ABERDEEN PROVING GROUND, Md. -- The director for the U.S. Army Communications-Electronics Research, Development and Engineering Center, or CERDEC, retired during a ceremony in the Myer Auditorium, here March 31.The Army honored CERDEC Director Henry J. Muller Jr. for his almost 33 years of service to the United States. In attendance were his wife, Marjorie, two of his three daughters, four sisters, his mother-in-law and a brother-in-law."This is the closing chapter of what has been a challenging, fulfilling and at times stressful, but extremely gratifying career," Muller said."If ever there was a team sport, this is it. When I took this job, I said that I believed my role was to set the strategic direction and lead the way," he said. "I needed to build the relationships and create the environment that enabled the great people of CERDEC to unleash their true potential. You are truly a hard-working, hard-charging dedicated workforce that envisioned, developed and delivered capabilities never before imagined by our Soldiers."Maj. Gen. Cedric T. Wins, U.S. Army Research, Development and Engineering Command, or RDECOM, commanding general, presented Muller with the Decoration for Exceptional Civilian Service, a certificate for Outstanding Service in the Army Senior Executive Service, an SES flag and service pin, a Department of the Army Certificate of Retirement, a Certificate of Appreciation, and an American flag. Wins also presented the Commander's Award for Public Service to Muller's wife, Marjorie, who retired from CERDEC in 2016.The Army's recent conflicts have caused Research and Development organizations to shift their focus to support the current fight while still working to deliver future capabilities that will give Soldiers a decisive edge. Muller's background and experience has meant a lot, noted Wins."The Army has asked a lot of Henry Muller, and every time they've asked him to step up, Henry has been able to come through for not only our Army, but for the Soldier," Wins said. "He has a history of delivering quality results, and he has created an avenue that has led him to work on very important projects for the Army.""The Army is certainly a better place for you having served here, and certainly the folks who've been under your charge are better at what they do as a result of your leadership and stewardship," he added.Muller, who replaced Jill H. Smith after her retirement in 2015, was the ninth overall director for CERDEC.As director, Muller managed, planned and executed technical research in the area of command, control, communications, computers, intelligence, surveillance and reconnaissance, or C4ISR, and he was responsible for establishing CERDEC's comprehensive Science and Technology, or S&T, portfolio.He provided strategic guidance for short- and long-range programmatic goals that utilized existing and anticipated state-of-the-art advances in communications, mission command, sensors, electronic warfare, cyber, intelligence and countermeasure equipment and services.In addition to the center's S&T mission, he oversaw its engineering support and services to acquisition Program Executive Offices, Life Cycle Management Commands, and other DOD and Federal customers.He also represented the command to the Army Materiel Command, Department of the Army, DOD, Director of Defense Research and Engineering, and other military and civilian echelons on topics of CERDEC interest."He's a leader who is really able to pull the strengths of each of the directorates together to help make RDECOM truly have that C4ISR S&T portfolio come to life," said Jyuji Hewitt, executive deputy to the commanding general, RDECOM."Clearly one of his bigger efforts has been the materiel strategy for cyber," Hewitt said. "The Army is going to have to deal with multi-domain battle -- that means the land, air, sea, space and cyber -- so his efforts to pull together the materiel strategy for the cyber domain is something that helps the Army understand what it takes in terms of materiel hardware procedures so we can operate in combat."Described by superiors and peers as being a professional, consummate leader who was direct and "didn't pull punches," Muller was a team player with the Army's best interest at heart."I don't see Henry as a person who is parochial about his organization; he comes in thinking, 'How do I work corporately across the S&T community to solve Army challenges?'. He's really about improving the Army's capabilities and bringing the best of CERDEC together with other people to solve those problems," said Dr. Thomas P. Russell, deputy assistant secretary of the Army for Research and Technology."I think he's going to be a hard act to follow. He's got CERDEC going in the right direction and whoever comes behind him is going to have some big shoes to fill," Russell concluded.The first son of eight children, Muller earned a Bachelor of Science in Aerospace Engineering from Polytechnic Institute of New York, Brooklyn, New York, in 1983. Choosing to stay close to home in the wake of his father's death, he worked briefly in construction and as a limousine driver before going to work at Fort Monmouth, New Jersey, on April 9, 1984.Muller built experience and skill sets while serving in various capacities throughout his career: project engineer, project lead, team lead, branch chief, and division chief.In August 2002, he was named chief of the Information Operations Division of CERDEC's Intelligence and Information Warfare Directorate, or I2WD, where he served for two years before spending the next four years as CERDEC's associate director.Muller entered the Senior Executive Service Corps in November 2008 as director of CERDEC's Space and Terrestrial Communications Directorate. In January 2012 he was named director of CERDEC I2WD where he served until 2015.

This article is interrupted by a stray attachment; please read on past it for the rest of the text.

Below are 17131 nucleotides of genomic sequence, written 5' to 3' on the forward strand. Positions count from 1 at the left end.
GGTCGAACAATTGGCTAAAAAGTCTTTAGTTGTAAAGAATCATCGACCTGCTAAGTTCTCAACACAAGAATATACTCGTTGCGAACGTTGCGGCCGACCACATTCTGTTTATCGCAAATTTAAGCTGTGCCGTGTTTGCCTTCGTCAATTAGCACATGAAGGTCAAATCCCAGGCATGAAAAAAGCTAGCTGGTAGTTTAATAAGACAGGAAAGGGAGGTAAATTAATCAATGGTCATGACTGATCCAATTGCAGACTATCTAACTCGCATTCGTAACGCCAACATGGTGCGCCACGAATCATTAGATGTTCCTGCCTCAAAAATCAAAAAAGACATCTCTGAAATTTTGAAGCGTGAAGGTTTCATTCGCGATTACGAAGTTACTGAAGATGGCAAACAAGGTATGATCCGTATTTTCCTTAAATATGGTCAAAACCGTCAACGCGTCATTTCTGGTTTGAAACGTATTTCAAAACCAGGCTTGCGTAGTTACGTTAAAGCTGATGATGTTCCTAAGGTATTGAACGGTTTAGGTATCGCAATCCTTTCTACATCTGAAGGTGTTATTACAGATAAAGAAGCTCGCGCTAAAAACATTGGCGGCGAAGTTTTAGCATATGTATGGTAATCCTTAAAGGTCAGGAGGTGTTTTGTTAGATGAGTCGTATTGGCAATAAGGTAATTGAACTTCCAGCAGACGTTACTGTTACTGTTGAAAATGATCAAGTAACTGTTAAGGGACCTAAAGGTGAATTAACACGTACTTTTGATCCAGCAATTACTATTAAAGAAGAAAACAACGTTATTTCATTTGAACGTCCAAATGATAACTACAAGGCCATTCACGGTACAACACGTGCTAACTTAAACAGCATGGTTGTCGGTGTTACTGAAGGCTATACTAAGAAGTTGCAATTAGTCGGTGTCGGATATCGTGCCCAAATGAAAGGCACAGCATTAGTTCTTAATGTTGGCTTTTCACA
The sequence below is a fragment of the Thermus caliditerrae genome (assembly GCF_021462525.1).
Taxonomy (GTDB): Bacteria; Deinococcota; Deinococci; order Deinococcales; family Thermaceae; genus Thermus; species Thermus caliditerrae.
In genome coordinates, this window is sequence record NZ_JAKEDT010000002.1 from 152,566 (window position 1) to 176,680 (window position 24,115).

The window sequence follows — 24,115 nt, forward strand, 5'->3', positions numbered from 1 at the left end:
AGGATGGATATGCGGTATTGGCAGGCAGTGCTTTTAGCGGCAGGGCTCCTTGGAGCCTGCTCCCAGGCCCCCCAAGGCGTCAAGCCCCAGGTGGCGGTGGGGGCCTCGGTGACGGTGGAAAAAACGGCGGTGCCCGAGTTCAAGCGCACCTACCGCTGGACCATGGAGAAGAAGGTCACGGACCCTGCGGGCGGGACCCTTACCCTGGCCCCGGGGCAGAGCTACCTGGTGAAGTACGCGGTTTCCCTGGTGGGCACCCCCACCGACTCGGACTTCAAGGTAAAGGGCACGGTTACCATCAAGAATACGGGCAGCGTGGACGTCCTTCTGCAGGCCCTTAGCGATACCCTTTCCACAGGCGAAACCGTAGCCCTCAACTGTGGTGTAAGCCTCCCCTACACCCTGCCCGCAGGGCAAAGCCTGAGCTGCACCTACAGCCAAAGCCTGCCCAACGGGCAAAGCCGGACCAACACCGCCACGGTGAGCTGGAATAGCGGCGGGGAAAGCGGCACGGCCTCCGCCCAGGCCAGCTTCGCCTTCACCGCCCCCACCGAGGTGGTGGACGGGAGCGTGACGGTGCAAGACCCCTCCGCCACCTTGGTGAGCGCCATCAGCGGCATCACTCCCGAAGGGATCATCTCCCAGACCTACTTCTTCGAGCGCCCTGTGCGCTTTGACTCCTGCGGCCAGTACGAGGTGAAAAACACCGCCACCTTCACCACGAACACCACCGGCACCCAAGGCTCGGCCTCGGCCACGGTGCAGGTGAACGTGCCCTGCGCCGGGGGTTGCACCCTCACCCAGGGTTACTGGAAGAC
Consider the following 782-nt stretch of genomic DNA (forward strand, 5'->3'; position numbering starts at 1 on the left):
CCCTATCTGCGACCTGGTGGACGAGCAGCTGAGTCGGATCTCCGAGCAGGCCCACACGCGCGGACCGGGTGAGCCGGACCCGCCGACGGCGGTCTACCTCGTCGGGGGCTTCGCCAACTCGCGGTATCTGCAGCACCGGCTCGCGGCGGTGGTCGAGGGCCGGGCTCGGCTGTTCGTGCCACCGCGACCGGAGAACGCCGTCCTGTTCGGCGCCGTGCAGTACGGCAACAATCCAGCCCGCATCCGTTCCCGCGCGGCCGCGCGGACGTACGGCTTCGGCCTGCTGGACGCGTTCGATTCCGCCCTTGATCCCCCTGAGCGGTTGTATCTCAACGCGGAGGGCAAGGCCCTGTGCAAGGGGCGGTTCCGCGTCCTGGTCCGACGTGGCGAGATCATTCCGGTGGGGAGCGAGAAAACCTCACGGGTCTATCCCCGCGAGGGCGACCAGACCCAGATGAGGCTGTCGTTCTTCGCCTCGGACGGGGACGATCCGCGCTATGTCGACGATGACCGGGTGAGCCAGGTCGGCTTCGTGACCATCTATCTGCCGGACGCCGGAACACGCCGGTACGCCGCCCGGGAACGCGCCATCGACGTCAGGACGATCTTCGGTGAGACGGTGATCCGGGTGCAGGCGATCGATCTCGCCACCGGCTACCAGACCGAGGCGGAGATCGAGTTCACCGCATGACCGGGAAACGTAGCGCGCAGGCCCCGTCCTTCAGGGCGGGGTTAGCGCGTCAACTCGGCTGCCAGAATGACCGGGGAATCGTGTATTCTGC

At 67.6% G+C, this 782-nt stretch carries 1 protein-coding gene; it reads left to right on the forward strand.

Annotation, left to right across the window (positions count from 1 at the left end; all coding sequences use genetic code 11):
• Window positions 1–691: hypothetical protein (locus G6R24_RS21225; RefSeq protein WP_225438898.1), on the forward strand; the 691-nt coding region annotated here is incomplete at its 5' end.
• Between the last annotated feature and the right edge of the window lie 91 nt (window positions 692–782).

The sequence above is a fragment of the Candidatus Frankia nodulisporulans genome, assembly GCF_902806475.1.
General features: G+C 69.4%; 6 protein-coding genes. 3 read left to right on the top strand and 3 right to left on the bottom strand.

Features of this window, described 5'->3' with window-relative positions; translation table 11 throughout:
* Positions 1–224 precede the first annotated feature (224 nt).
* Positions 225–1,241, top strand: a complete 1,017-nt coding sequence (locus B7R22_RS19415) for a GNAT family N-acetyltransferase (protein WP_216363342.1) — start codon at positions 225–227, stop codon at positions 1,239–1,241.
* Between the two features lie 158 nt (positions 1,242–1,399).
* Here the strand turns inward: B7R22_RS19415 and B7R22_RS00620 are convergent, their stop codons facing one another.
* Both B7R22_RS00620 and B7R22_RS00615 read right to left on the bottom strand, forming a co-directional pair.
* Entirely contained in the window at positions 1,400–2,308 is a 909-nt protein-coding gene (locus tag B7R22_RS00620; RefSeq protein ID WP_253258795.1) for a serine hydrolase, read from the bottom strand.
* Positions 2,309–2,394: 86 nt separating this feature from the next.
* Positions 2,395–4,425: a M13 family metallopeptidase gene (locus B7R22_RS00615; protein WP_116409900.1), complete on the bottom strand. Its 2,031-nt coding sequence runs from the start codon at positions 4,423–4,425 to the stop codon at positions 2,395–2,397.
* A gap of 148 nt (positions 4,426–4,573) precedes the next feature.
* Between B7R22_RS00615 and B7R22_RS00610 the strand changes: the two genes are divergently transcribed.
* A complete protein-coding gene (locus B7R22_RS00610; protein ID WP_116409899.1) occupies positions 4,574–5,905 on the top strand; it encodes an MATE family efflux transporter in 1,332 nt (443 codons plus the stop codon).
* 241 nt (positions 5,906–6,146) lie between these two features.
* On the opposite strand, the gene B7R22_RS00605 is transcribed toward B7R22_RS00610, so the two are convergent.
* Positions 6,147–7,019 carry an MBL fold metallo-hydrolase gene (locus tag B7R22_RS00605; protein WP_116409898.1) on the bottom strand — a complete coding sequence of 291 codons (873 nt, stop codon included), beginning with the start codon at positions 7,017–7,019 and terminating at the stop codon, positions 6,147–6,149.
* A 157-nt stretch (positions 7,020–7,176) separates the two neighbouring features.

"Henry, like many who have come before him, will continue to remind me of the great Army acquisition professionals who have contributed to our Army throughout their careers," said Gary Martin, Program Executive Officer for Command, Control, Communications-Tactical."He is very good at reaching out to key stakeholders and getting buy in on critical matters. He can organize around a complex problem, get a group of folks focused, and deliver a product in a timely matter," Martin said.Martin, who has known Muller since 2004 when he was CERDEC director and Muller was his associate director, said Muller's extensive knowledge and experience across the lifecycle domain were his greatest strengths, providing him a keen understanding of the key stakeholders across the Army's operations and Intelligence communities."Many of the systems he has worked on, directed, or managed have made major contributions to the protection of Soldiers in harm's way. His contributions have supported Soldiers of all regiments for many years and will likely continue to do so for many years to come," Martin added.Muller earned a Master of Science in Management of Technology from Stevens Institute of Technology, Hoboken, New Jersey, in 1997, and is a graduate of the Harvard Senior Executive Fellows program. He also holds Army Acquisition Corp. Level III Certification in Engineering, Program Management, and S&T Management.Since entering civil service in 1984, Muller has received many awards and recognitions, including the Meritorious Civilian Service Award, the Superior Civilian Service Award, and the Commander's Award for Civilian Service. He is also a member of the Association of Old Crows and the Association of the United States Army."He's still at an age that I believe it's quite possible to see him around serving the Army in another capacity. This isn't farewell; he's transitioning," Hewitt said.Dr. Donald Reago Jr., director of CERDEC's Night Vision and Electronic Sensors Directorate, or NVESD, will serve as CERDEC's acting director as the Army begins the process to permanently fill the position. This detail, which began April 1, is slated to last no more than 120 days. During this time, Dr. Michael J. Grove will serve as the acting director for CERDEC NVESD.In his concluding remarks, Muller noted that he looks forward to tracking CERDEC successes as the organization provides new discoveries, technologies and techniques to shape the force of 2025 and beyond."I've always said that we are the common denominator at CERDEC that provides our Soldiers the ability to create and deliver, decisive effects, command the operation, and dominate the electromagnetic spectrum," Muller said. "You bring all these pieces together: the platforms, the Soldiers, the operational environment.""Regardless of whether our Soldiers are on foot, driving or flying, it's been our job to provide them the decisive advantage through superior knowledge of the complex world around them to ensure that they are never in a fair fight," he said. "The job will never be over, so remain vigilant and keep working hard; your country is depending upon you."